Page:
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Hillary Clinton's Middle East Policy

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In General:

Hillary Rodham Clinton has the reputation of a foreign policy hawk. That’s true regarding the Middle East. She originally and unquestioningly supported the Bush administration’s wars in Afghanistan and Iraq and every supplemental military appropriation for the wars in Iraq and Afghanistan even though she called on Congress, in 2007, to repeal the 2002 Iraq War authorization. She would support attacking Iran if Iran developed nuclear weapons. She is staunchly pro-Israel. Nevertheless, Clinton’s foreign policy would favor diplomacy, multilateralism and working through international institutions like the United Nations.

On Iraq:

Clinton supported the Iraq War authorization in 2002, only to regret it five years later as her campaign for the presidency got under way. If elected, she would “convene the Joint Chiefs of Staff, the secretary of defense, and the National Security Council and direct them to draw up a clear, viable plan to bring our troops home, starting within the first 60 days of my administration.” She would negotiate with all countries bordering Iraq, including Syria and Iran, to explore peaceful solutions for the region. She would fund Iraqi forces “only to the extent that such training is actually working.”

On Iran:

In some regards, Clinton is more of a hawk on Iran than the Bush administration. She voted with 75 senators to declare the Iranian Revolutionary Guard (a segment of the Iranian military) a terrorist organization-—further than even Bush went. She would oppose a nuclear Iran and criticized Barack Obama for ruling out the use of nuclear weapons in a confrontation with Iran. “If Iran does not comply with its own commitments and the will of the international community,” Clinton wrote in Foreign Affairs, referring to Iran’s obligations under the Nuclear Non-Proliferation Treaty, “all options must remain on the table.”

On Israel and Palestine:

Clinton is taking an almost exclusively pro-Israel stance. She favored Israel’s war on Lebanon and Hezbollah in July-August 2006, she supports the separation wall Israel is building in the West Bank, and she has not spoken against Israel’s expanding settlements in the Occupied Territories. She does favor a two-state solution and an independent Palestine and considers the Bush administration’s disengagement from the Palestinian-Israeli peace process a mistake. But she offers no specifics about bringing Israelis and Palestinians to a new understanding.

On Terrorism:

Clinton states that “[w]e cannot negotiate with individual terrorists; they must be hunted down and captured or killed.” Note, however, the distinction. She refers to individual terrorists, not state sponsors of terrorism, like Iran, whom she considers, in her words, “the country that most practices terrorism,” but with whom she would negotiate. She would leave special forces in Iraq to combat terrorism. She considers Afghanistan, not Iraq, the central front in the campaign against terror. She would continue to consider Pakistan an ally in the campaign, and even “redouble” financial and military ties with that country.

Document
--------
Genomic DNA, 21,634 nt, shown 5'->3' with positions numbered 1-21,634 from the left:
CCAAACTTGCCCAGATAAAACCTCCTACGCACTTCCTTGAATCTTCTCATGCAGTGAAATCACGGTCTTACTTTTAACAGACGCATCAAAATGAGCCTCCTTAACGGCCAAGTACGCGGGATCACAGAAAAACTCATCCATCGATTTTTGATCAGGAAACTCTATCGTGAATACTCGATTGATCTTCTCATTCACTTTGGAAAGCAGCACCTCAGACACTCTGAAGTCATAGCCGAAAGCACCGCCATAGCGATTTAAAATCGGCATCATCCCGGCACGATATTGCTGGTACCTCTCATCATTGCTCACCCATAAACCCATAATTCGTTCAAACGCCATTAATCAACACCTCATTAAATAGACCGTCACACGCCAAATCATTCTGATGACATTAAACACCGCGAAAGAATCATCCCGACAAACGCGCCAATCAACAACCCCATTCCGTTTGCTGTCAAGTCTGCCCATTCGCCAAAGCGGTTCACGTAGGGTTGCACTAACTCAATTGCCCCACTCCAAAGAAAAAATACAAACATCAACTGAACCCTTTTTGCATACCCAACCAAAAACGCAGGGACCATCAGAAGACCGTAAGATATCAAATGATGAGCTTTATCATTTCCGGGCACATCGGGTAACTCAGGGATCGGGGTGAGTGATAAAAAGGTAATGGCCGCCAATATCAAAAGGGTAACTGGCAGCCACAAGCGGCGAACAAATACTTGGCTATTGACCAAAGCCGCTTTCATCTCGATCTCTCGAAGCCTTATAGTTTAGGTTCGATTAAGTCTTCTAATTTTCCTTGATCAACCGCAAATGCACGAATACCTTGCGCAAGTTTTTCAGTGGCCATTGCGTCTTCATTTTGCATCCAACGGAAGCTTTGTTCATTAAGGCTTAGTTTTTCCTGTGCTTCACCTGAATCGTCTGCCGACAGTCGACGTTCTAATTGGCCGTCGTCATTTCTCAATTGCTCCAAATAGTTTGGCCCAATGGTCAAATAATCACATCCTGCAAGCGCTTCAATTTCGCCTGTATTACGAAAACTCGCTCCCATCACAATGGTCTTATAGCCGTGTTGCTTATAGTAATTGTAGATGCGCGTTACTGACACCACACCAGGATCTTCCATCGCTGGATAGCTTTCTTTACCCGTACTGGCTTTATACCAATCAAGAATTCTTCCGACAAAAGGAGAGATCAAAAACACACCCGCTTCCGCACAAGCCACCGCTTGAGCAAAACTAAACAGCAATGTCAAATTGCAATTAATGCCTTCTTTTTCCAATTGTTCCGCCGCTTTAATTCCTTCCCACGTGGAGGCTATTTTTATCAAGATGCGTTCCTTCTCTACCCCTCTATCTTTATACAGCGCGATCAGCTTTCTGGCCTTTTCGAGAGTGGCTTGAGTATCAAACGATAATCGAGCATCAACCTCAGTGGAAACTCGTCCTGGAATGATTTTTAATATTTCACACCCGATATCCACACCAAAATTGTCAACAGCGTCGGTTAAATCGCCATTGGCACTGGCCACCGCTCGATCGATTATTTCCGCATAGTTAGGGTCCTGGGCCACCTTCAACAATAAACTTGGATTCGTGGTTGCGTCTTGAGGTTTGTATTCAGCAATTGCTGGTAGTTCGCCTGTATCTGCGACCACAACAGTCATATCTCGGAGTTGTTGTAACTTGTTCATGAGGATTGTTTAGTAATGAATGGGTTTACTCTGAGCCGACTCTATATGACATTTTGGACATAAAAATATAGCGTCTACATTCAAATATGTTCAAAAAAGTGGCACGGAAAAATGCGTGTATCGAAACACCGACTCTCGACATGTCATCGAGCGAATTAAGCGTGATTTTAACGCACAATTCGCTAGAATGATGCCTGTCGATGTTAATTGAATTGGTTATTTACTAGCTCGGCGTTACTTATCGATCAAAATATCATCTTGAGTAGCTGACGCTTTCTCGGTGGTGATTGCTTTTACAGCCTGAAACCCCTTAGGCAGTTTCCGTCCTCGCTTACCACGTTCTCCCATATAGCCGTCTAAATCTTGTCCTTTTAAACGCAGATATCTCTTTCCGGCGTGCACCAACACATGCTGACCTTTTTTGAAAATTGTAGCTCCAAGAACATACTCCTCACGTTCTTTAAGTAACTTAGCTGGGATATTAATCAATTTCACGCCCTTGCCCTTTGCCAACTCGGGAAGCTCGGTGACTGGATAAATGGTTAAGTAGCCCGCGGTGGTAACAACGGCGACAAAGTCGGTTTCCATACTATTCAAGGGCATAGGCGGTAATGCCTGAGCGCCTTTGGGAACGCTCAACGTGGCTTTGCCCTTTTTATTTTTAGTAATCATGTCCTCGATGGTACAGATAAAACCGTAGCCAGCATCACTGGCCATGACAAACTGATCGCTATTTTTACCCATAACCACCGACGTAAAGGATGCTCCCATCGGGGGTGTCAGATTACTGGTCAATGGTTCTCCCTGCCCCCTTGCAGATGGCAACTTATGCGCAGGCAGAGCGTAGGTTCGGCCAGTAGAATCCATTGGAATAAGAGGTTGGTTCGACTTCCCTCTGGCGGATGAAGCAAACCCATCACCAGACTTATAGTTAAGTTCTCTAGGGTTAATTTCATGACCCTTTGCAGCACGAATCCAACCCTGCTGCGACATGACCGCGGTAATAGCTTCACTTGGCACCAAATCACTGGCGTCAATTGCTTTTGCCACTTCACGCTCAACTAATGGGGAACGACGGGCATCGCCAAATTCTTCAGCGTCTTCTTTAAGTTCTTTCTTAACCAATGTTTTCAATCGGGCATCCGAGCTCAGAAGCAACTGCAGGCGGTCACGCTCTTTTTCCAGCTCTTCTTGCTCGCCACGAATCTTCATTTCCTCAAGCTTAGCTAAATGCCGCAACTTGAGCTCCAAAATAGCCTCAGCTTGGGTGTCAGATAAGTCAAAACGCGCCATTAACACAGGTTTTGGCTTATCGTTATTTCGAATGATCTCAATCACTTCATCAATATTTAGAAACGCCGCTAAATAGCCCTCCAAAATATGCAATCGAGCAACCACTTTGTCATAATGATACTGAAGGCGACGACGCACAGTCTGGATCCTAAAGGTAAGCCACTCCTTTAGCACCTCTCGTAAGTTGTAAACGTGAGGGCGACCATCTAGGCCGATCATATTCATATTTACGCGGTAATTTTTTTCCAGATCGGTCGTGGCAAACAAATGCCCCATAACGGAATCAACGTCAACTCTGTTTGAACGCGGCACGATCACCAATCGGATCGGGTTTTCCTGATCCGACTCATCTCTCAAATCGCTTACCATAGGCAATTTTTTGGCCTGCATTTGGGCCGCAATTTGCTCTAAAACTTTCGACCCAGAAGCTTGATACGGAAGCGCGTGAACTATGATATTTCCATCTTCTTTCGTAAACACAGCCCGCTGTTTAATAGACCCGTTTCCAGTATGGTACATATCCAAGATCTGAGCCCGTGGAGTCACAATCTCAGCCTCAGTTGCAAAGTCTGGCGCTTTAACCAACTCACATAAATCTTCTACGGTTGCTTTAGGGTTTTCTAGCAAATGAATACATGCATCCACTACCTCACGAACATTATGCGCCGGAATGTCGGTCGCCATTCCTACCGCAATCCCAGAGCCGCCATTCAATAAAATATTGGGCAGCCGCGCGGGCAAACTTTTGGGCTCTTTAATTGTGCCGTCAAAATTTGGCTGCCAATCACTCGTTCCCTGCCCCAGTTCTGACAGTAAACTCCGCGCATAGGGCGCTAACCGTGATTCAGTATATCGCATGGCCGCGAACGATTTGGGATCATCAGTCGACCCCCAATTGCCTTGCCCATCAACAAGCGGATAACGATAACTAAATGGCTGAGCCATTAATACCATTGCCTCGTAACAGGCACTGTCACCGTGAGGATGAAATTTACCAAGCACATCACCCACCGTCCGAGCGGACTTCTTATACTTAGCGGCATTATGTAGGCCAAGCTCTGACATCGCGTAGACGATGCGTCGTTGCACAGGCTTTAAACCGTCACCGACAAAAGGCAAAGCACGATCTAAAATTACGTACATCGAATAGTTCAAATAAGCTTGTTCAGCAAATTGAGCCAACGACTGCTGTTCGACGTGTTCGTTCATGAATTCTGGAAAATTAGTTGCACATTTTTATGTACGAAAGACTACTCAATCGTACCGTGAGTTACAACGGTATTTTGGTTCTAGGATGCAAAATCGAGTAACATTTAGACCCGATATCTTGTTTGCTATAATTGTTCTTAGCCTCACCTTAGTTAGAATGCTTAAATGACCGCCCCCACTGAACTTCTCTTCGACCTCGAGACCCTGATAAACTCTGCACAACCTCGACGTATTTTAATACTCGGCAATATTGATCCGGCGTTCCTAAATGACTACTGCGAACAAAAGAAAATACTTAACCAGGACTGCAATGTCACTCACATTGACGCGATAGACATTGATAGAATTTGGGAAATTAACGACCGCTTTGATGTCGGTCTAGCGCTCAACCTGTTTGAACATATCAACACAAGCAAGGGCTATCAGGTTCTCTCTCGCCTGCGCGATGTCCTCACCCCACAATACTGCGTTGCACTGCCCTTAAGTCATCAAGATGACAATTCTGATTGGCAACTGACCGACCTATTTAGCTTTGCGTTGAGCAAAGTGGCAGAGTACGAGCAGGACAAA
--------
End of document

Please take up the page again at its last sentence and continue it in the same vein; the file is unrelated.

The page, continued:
On Turkey:

Clinton is pro-Turkey. What that means is that while she would favor keeping American forces in Iraq’s Kurdish region to protect its stability, she would not put Kurdish independence there ahead of Turkish interests. Turkey opposes Kurdish independence. But Clinton co-sponsored a measure in the Senate that calls on the president to use the word genocide when discussing “the systematic and deliberate annihilation of 1.5 million Armenians” by Ottoman Turks around 1915. Turkey vehemently opposes references to the killing of Armenians as genocide, and threatened retaliations should such a resolution pass.

On Foreign Oil:

Clinton wants to reduce American dependence on foreign oil by investing $150 billion over 10 years in “a new energy future,” through a so-called Strategic Energy Fund paid for in part by American oil companies. She favors increasing fuel efficiency standards to 55 miles per gallon by 2030. She wants renewable energy to generate 25 percent of America’s electricity by 2025 (although most of the country’s electricity generation is produced by coal, natural gas and nuclear energy, not oil). She wants 60 billion gallons of home-grown biofuels available for cars and trucks by 2030.

In Sum:

Hillary Rodham Clinton’s foreign policy attempts to play both sides of many issues. When she was elected to the Senate from New York in 2000, she was perceived as a liberal. She’s worked hard to counter that perception—so hard that she’s now regarded as one of the Senate’s most hawkish Democrats. Clinton, however, does not want to appear too hawkish. Only tough. She mixes iron-fisted rhetoric on the campaign on terror and against Iranian nuclear armament with a commitment to multilateral, multinational diplomacy and respect for international institutions such as the United Nations, and allies such as the European Union.

And she speaks unashamedly of making human rights part of her foreign policy platform—a stance most commonly associated with Jimmy Carter. For example, she wants to focus on the plight of 4 million Iraqi refuges. In her words: “We have undercut international support for fighting terrorism by suggesting that the job cannot be done without humiliation, infringements on basic rights to privacy and free speech, and even torture. We must once again make human rights a centerpiece of U.S. foreign policy and a core element of our conception of democracy.”

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